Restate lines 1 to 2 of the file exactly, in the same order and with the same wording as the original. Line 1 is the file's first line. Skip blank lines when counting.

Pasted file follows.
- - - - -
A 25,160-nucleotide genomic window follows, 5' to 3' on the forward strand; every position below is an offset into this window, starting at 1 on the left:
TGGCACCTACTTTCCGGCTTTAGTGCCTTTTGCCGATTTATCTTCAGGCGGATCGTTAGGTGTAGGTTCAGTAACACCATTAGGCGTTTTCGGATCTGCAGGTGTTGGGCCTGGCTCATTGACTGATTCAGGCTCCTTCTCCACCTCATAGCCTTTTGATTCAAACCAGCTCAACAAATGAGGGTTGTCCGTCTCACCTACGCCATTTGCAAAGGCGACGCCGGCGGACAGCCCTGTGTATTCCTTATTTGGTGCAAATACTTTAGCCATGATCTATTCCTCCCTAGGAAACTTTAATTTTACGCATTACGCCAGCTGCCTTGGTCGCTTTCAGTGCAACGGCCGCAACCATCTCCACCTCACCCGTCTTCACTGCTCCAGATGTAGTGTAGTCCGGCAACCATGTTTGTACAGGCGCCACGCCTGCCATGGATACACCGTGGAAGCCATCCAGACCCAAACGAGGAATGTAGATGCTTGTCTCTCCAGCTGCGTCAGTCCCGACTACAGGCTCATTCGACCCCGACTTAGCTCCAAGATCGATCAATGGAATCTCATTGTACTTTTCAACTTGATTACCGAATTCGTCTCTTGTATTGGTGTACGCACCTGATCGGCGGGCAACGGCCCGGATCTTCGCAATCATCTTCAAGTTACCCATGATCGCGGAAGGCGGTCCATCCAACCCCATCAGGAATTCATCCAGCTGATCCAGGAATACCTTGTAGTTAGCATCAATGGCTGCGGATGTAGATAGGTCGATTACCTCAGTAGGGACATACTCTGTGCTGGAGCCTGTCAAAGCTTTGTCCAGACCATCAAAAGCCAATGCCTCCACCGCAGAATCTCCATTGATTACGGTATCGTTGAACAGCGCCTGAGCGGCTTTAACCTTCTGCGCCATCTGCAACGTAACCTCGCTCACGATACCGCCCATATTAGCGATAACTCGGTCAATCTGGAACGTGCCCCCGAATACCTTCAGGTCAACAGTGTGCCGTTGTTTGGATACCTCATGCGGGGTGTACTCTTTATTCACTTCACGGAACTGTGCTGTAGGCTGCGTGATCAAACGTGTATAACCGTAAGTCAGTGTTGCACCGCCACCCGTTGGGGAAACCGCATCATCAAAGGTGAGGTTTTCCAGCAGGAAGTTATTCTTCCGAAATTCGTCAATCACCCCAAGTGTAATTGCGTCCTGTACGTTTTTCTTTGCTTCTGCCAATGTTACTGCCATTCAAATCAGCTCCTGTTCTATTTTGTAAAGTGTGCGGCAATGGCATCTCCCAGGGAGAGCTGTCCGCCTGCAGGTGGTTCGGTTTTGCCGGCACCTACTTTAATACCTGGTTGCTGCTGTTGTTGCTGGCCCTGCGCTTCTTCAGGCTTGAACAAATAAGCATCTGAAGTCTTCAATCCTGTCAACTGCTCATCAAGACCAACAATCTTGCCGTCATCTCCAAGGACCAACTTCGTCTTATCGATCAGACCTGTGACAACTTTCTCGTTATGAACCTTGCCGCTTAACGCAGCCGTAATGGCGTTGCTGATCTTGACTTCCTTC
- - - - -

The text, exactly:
A 25,160-nucleotide genomic window follows, 5' to 3' on the forward strand; every position below is an offset into this window, starting at 1 on the left:
TGGCACCTACTTTCCGGCTTTAGTGCCTTTTGCCGATTTATCTTCAGGCGGATCGTTAGGTGTAGGTTCAGTAACACCATTAGGCGTTTTCGGATCTGCAGGTGTTGGGCCTGGCTCATTGACTGATTCAGGCTCCTTCTCCACCTCATAGCCTTTTGATTCAAACCAGCTCAACAAATGAGGGTTGTCCGTCTCACCTACGCCATTTGCAAAGGCGACGCCGGCGGACAGCCCTGTGTATTCCTTATTTGGTGCAAATACTTTAGCCATGATCTATTCCTCCCTAGGAAACTTTAATTTTACGCATTACGCCAGCTGCCTTGGTCGCTTTCAGTGCAACGGCCGCAACCATCTCCACCTCACCCGTCTTCACTGCTCCAGATGTAGTGTAGTCCGGCAACCATGTTTGTACAGGCGCCACGCCTGCCATGGATACACCGTGGAAGCCATCCAGACCCAAACGAGGAATGTAGATGCTTGTCTCTCCAGCTGCGTCAGTCCCGACTACAGGCTCATTCGACCCCGACTTAGCTCCAAGATCGATCAATGGAATCTCATTGTACTTTTCAACTTGATTACCGAATTCGTCTCTTGTATTGGTGTACGCACCTGATCGGCGGGCAACGGCCCGGATCTTCGCAATCATCTTCAAGTTACCCATGATCGCGGAAGGCGGTCCATCCAACCCCATCAGGAATTCATCCAGCTGATCCAGGAATACCTTGTAGTTAGCATCAATGGCTGCGGATGTAGATAGGTCGATTACCTCAGTAGGGACATACTCTGTGCTGGAGCCTGTCAAAGCTTTGTCCAGACCATCAAAAGCCAATGCCTCCACCGCAGAATCTCCATTGATTACGGTATCGTTGAACAGCGCCTGAGCGGCTTTAACCTTCTGCGCCATCTGCAACGTAACCTCGCTCACGATACCGCCCATATTAGCGATAACTCGGTCAATCTGGAACGTGCCCCCGAATACCTTCAGGTCAACAGTGTGCCGTTGTTTGGATACCTCATGCGGGGTGTACTCTTTATTCACTTCACGGAACTGTGCTGTAGGCTGCGTGATCAAACGTGTATAACCGTAAGTCAGTGTTGCACCGCCACCCGTTGGGGAAACCGCATCATCAAAGGTGAGGTTTTCCAGCAGGAAGTTATTCTTCCGAAATTCGTCAATCACCCCAAGTGTAATTGCGTCCTGTACGTTTTTCTTTGCTTCTGCCAATGTTACTGCCATTCAAATCAGCTCCTGTTCTATTTTGTAAAGTGTGCGGCAATGGCATCTCCCAGGGAGAGCTGTCCGCCTGCAGGTGGTTCGGTTTTGCCGGCACCTACTTTAATACCTGGTTGCTGCTGTTGTTGCTGGCCCTGCGCTTCTTCAGGCTTGAACAAATAAGCATCTGAAGTCTTCAATCCTGTCAACTGCTCATCAAGACCAACAATCTTGCCGTCATCTCCAAGGACCAACTTCGTCTTATCGATCAGACCTGTGACAACTTTCTCGTTATGAACCTTGCCGCTTAACGCAGCCGTAATGGCGTTGCTGATCTTGACTTCCTTC